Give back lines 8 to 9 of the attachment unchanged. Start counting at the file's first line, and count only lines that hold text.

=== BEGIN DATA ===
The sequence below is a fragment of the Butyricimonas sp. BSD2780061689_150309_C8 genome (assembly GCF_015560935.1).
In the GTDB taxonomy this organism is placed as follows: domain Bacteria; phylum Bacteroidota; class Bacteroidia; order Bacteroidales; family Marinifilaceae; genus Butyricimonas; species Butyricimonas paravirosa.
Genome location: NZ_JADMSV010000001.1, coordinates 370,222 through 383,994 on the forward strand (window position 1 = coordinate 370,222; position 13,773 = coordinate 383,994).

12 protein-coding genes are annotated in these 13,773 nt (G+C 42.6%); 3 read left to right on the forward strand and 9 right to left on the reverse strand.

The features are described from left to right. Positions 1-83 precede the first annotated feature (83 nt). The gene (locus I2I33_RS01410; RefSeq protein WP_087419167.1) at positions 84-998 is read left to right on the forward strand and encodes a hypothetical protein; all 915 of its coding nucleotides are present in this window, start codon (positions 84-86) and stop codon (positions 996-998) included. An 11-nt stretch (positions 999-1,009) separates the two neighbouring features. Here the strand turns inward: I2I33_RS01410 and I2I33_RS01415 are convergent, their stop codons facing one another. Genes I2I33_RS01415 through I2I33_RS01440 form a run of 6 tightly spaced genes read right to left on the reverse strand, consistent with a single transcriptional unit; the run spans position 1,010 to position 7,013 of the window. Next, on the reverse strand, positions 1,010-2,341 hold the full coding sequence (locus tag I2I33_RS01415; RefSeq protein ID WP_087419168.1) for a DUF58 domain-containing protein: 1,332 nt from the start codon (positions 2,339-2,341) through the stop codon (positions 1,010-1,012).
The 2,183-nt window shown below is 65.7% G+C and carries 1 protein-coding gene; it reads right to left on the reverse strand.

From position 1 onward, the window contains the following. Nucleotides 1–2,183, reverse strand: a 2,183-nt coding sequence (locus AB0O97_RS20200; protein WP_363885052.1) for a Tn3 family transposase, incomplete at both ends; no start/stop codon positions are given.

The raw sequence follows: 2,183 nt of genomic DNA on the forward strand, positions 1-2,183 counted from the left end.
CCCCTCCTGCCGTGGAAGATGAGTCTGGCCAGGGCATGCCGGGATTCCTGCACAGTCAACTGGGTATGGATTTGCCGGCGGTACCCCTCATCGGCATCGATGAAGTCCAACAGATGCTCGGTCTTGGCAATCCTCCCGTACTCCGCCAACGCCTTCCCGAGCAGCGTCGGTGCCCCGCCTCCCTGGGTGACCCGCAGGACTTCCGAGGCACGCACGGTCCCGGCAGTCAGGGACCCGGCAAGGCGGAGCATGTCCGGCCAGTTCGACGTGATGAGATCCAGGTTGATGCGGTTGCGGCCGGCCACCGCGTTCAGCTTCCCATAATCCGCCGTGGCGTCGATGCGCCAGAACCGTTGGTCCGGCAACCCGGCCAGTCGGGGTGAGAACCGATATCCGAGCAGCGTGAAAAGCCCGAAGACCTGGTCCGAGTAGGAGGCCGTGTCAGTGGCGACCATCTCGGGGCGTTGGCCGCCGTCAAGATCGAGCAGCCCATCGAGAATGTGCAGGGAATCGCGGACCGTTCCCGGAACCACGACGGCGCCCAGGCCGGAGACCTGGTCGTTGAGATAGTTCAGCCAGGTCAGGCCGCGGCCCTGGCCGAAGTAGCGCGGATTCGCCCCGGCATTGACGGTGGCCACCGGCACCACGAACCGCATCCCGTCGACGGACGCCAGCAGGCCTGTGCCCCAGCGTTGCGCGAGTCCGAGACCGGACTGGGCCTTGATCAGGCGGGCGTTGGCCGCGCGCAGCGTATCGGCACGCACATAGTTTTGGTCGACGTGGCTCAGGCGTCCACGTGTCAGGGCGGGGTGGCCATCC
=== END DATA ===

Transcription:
The raw sequence follows: 2,183 nt of genomic DNA on the forward strand, positions 1-2,183 counted from the left end.
CCCCTCCTGCCGTGGAAGATGAGTCTGGCCAGGGCATGCCGGGATTCCTGCACAGTCAACTGGGTATGGATTTGCCGGCGGTACCCCTCATCGGCATCGATGAAGTCCAACAGATGCTCGGTCTTGGCAATCCTCCCGTACTCCGCCAACGCCTTCCCGAGCAGCGTCGGTGCCCCGCCTCCCTGGGTGACCCGCAGGACTTCCGAGGCACGCACGGTCCCGGCAGTCAGGGACCCGGCAAGGCGGAGCATGTCCGGCCAGTTCGACGTGATGAGATCCAGGTTGATGCGGTTGCGGCCGGCCACCGCGTTCAGCTTCCCATAATCCGCCGTGGCGTCGATGCGCCAGAACCGTTGGTCCGGCAACCCGGCCAGTCGGGGTGAGAACCGATATCCGAGCAGCGTGAAAAGCCCGAAGACCTGGTCCGAGTAGGAGGCCGTGTCAGTGGCGACCATCTCGGGGCGTTGGCCGCCGTCAAGATCGAGCAGCCCATCGAGAATGTGCAGGGAATCGCGGACCGTTCCCGGAACCACGACGGCGCCCAGGCCGGAGACCTGGTCGTTGAGATAGTTCAGCCAGGTCAGGCCGCGGCCCTGGCCGAAGTAGCGCGGATTCGCCCCGGCATTGACGGTGGCCACCGGCACCACGAACCGCATCCCGTCGACGGACGCCAGCAGGCCTGTGCCCCAGCGTTGCGCGAGTCCGAGACCGGACTGGGCCTTGATCAGGCGGGCGTTGGCCGCGCGCAGCGTATCGGCACGCACATAGTTTTGGTCGACGTGGCTCAGGCGTCCACGTGTCAGGGCGGGGTGGCCATCC